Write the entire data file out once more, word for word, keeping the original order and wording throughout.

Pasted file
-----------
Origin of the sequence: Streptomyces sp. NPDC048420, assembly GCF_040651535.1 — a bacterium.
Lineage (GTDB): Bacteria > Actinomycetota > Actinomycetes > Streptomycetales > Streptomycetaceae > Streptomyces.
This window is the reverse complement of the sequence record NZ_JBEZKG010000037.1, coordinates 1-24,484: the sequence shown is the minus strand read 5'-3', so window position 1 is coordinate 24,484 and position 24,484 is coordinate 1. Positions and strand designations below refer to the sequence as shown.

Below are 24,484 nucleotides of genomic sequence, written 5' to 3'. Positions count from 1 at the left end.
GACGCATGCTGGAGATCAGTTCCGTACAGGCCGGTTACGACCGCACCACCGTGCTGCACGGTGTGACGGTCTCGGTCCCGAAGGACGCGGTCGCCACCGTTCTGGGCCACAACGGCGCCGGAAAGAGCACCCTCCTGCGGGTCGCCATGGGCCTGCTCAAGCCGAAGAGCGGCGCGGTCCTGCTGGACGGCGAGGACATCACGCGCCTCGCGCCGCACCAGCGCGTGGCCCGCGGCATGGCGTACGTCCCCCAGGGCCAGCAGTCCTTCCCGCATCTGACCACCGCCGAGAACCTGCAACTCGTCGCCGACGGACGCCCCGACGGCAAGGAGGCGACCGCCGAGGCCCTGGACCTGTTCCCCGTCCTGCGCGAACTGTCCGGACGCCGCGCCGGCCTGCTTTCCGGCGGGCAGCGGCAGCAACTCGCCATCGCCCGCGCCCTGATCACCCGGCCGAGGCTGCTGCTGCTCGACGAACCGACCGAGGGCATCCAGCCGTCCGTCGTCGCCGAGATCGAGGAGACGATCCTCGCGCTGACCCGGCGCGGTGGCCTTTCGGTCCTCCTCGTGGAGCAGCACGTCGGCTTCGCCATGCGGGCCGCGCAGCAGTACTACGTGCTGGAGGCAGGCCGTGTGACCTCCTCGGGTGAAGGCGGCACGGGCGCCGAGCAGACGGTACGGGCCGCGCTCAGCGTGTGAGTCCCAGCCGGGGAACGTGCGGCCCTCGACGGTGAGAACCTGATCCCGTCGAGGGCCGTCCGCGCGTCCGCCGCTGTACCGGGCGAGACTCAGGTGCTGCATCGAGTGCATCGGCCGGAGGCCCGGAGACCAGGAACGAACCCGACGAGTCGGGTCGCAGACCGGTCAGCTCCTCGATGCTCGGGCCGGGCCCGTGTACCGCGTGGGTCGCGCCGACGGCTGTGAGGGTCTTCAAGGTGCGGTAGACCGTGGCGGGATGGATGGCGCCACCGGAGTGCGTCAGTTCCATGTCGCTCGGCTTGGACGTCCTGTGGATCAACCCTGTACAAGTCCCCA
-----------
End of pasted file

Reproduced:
Origin of the sequence: Streptomyces sp. NPDC048420, assembly GCF_040651535.1 — a bacterium.
Lineage (GTDB): Bacteria > Actinomycetota > Actinomycetes > Streptomycetales > Streptomycetaceae > Streptomyces.
This window is the reverse complement of the sequence record NZ_JBEZKG010000037.1, coordinates 1-24,484: the sequence shown is the minus strand read 5'-3', so window position 1 is coordinate 24,484 and position 24,484 is coordinate 1. Positions and strand designations below refer to the sequence as shown.

Below are 24,484 nucleotides of genomic sequence, written 5' to 3'. Positions count from 1 at the left end.
GACGCATGCTGGAGATCAGTTCCGTACAGGCCGGTTACGACCGCACCACCGTGCTGCACGGTGTGACGGTCTCGGTCCCGAAGGACGCGGTCGCCACCGTTCTGGGCCACAACGGCGCCGGAAAGAGCACCCTCCTGCGGGTCGCCATGGGCCTGCTCAAGCCGAAGAGCGGCGCGGTCCTGCTGGACGGCGAGGACATCACGCGCCTCGCGCCGCACCAGCGCGTGGCCCGCGGCATGGCGTACGTCCCCCAGGGCCAGCAGTCCTTCCCGCATCTGACCACCGCCGAGAACCTGCAACTCGTCGCCGACGGACGCCCCGACGGCAAGGAGGCGACCGCCGAGGCCCTGGACCTGTTCCCCGTCCTGCGCGAACTGTCCGGACGCCGCGCCGGCCTGCTTTCCGGCGGGCAGCGGCAGCAACTCGCCATCGCCCGCGCCCTGATCACCCGGCCGAGGCTGCTGCTGCTCGACGAACCGACCGAGGGCATCCAGCCGTCCGTCGTCGCCGAGATCGAGGAGACGATCCTCGCGCTGACCCGGCGCGGTGGCCTTTCGGTCCTCCTCGTGGAGCAGCACGTCGGCTTCGCCATGCGGGCCGCGCAGCAGTACTACGTGCTGGAGGCAGGCCGTGTGACCTCCTCGGGTGAAGGCGGCACGGGCGCCGAGCAGACGGTACGGGCCGCGCTCAGCGTGTGAGTCCCAGCCGGGGAACGTGCGGCCCTCGACGGTGAGAACCTGATCCCGTCGAGGGCCGTCCGCGCGTCCGCCGCTGTACCGGGCGAGACTCAGGTGCTGCATCGAGTGCATCGGCCGGAGGCCCGGAGACCAGGAACGAACCCGACGAGTCGGGTCGCAGACCGGTCAGCTCCTCGATGCTCGGGCCGGGCCCGTGTACCGCGTGGGTCGCGCCGACGGCTGTGAGGGTCTTCAAGGTGCGGTAGACCGTGGCGGGATGGATGGCGCCACCGGAGTGCGTCAGTTCCATGTCGCTCGGCTTGGACGTCCTGTGGATCAACCCTGTACAAGTCCCCA